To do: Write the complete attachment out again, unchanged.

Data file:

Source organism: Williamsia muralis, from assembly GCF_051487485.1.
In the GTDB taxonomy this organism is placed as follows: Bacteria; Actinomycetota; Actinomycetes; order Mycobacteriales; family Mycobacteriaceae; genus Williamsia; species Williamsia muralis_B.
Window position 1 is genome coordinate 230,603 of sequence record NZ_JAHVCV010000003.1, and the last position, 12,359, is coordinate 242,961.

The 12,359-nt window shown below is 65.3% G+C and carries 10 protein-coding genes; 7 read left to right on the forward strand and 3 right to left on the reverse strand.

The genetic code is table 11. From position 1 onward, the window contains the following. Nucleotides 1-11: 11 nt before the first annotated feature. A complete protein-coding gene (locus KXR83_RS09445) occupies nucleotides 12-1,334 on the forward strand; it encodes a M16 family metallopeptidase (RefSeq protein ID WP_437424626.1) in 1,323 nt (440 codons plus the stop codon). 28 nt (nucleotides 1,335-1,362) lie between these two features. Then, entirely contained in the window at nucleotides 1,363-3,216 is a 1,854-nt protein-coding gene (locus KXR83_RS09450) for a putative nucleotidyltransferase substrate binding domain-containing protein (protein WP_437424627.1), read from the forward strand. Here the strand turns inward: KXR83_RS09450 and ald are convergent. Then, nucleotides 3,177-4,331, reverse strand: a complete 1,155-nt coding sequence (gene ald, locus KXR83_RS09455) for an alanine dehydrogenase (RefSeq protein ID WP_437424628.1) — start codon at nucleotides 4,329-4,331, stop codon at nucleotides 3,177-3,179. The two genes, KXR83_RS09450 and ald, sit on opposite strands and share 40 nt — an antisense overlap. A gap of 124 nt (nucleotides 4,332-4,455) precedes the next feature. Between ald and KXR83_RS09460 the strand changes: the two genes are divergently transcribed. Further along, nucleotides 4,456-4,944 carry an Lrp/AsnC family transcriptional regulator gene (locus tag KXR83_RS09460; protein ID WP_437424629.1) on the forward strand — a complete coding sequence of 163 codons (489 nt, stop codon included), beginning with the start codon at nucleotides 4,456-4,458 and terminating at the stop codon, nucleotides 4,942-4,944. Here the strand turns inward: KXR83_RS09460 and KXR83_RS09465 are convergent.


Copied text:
Source organism: Williamsia muralis, from assembly GCF_051487485.1.
In the GTDB taxonomy this organism is placed as follows: Bacteria; Actinomycetota; Actinomycetes; order Mycobacteriales; family Mycobacteriaceae; genus Williamsia; species Williamsia muralis_B.
Window position 1 is genome coordinate 230,603 of sequence record NZ_JAHVCV010000003.1, and the last position, 12,359, is coordinate 242,961.

The 12,359-nt window shown below is 65.3% G+C and carries 10 protein-coding genes; 7 read left to right on the forward strand and 3 right to left on the reverse strand.

The genetic code is table 11. From position 1 onward, the window contains the following. Nucleotides 1-11: 11 nt before the first annotated feature. A complete protein-coding gene (locus KXR83_RS09445) occupies nucleotides 12-1,334 on the forward strand; it encodes a M16 family metallopeptidase (RefSeq protein ID WP_437424626.1) in 1,323 nt (440 codons plus the stop codon). 28 nt (nucleotides 1,335-1,362) lie between these two features. Then, entirely contained in the window at nucleotides 1,363-3,216 is a 1,854-nt protein-coding gene (locus KXR83_RS09450) for a putative nucleotidyltransferase substrate binding domain-containing protein (protein WP_437424627.1), read from the forward strand. Here the strand turns inward: KXR83_RS09450 and ald are convergent. Then, nucleotides 3,177-4,331, reverse strand: a complete 1,155-nt coding sequence (gene ald, locus KXR83_RS09455) for an alanine dehydrogenase (RefSeq protein ID WP_437424628.1) — start codon at nucleotides 4,329-4,331, stop codon at nucleotides 3,177-3,179. The two genes, KXR83_RS09450 and ald, sit on opposite strands and share 40 nt — an antisense overlap. A gap of 124 nt (nucleotides 4,332-4,455) precedes the next feature. Between ald and KXR83_RS09460 the strand changes: the two genes are divergently transcribed. Further along, nucleotides 4,456-4,944 carry an Lrp/AsnC family transcriptional regulator gene (locus tag KXR83_RS09460; protein ID WP_437424629.1) on the forward strand — a complete coding sequence of 163 codons (489 nt, stop codon included), beginning with the start codon at nucleotides 4,456-4,458 and terminating at the stop codon, nucleotides 4,942-4,944. Here the strand turns inward: KXR83_RS09460 and KXR83_RS09465 are convergent.